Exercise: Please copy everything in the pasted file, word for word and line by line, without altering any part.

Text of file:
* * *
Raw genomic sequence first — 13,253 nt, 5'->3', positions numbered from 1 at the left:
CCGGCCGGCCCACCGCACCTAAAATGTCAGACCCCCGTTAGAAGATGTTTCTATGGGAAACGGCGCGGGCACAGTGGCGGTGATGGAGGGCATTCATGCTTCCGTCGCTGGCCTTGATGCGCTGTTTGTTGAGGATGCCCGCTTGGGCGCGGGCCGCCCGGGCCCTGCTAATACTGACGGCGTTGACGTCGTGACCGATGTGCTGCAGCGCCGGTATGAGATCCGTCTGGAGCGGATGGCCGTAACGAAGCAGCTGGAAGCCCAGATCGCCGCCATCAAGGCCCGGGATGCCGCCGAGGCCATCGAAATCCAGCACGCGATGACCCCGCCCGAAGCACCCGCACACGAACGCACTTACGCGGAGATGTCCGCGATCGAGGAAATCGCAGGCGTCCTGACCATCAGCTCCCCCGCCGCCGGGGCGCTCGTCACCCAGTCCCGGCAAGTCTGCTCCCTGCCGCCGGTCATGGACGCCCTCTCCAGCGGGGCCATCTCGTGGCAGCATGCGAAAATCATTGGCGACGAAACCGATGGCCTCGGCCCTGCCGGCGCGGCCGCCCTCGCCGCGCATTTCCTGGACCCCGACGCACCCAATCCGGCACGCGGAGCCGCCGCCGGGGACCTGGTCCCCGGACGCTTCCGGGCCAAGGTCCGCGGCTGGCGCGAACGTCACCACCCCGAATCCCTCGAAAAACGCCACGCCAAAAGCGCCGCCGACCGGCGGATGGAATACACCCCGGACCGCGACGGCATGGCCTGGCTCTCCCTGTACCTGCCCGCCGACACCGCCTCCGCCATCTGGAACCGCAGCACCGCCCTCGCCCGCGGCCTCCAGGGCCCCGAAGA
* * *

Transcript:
Raw genomic sequence first — 13,253 nt, 5'->3', positions numbered from 1 at the left:
CCGGCCGGCCCACCGCACCTAAAATGTCAGACCCCCGTTAGAAGATGTTTCTATGGGAAACGGCGCGGGCACAGTGGCGGTGATGGAGGGCATTCATGCTTCCGTCGCTGGCCTTGATGCGCTGTTTGTTGAGGATGCCCGCTTGGGCGCGGGCCGCCCGGGCCCTGCTAATACTGACGGCGTTGACGTCGTGACCGATGTGCTGCAGCGCCGGTATGAGATCCGTCTGGAGCGGATGGCCGTAACGAAGCAGCTGGAAGCCCAGATCGCCGCCATCAAGGCCCGGGATGCCGCCGAGGCCATCGAAATCCAGCACGCGATGACCCCGCCCGAAGCACCCGCACACGAACGCACTTACGCGGAGATGTCCGCGATCGAGGAAATCGCAGGCGTCCTGACCATCAGCTCCCCCGCCGCCGGGGCGCTCGTCACCCAGTCCCGGCAAGTCTGCTCCCTGCCGCCGGTCATGGACGCCCTCTCCAGCGGGGCCATCTCGTGGCAGCATGCGAAAATCATTGGCGACGAAACCGATGGCCTCGGCCCTGCCGGCGCGGCCGCCCTCGCCGCGCATTTCCTGGACCCCGACGCACCCAATCCGGCACGCGGAGCCGCCGCCGGGGACCTGGTCCCCGGACGCTTCCGGGCCAAGGTCCGCGGCTGGCGCGAACGTCACCACCCCGAATCCCTCGAAAAACGCCACGCCAAAAGCGCCGCCGACCGGCGGATGGAATACACCCCGGACCGCGACGGCATGGCCTGGCTCTCCCTGTACCTGCCCGCCGACACCGCCTCCGCCATCTGGAACCGCAGCACCGCCCTCGCCCGCGGCCTCCAGGGCCCCGAAGA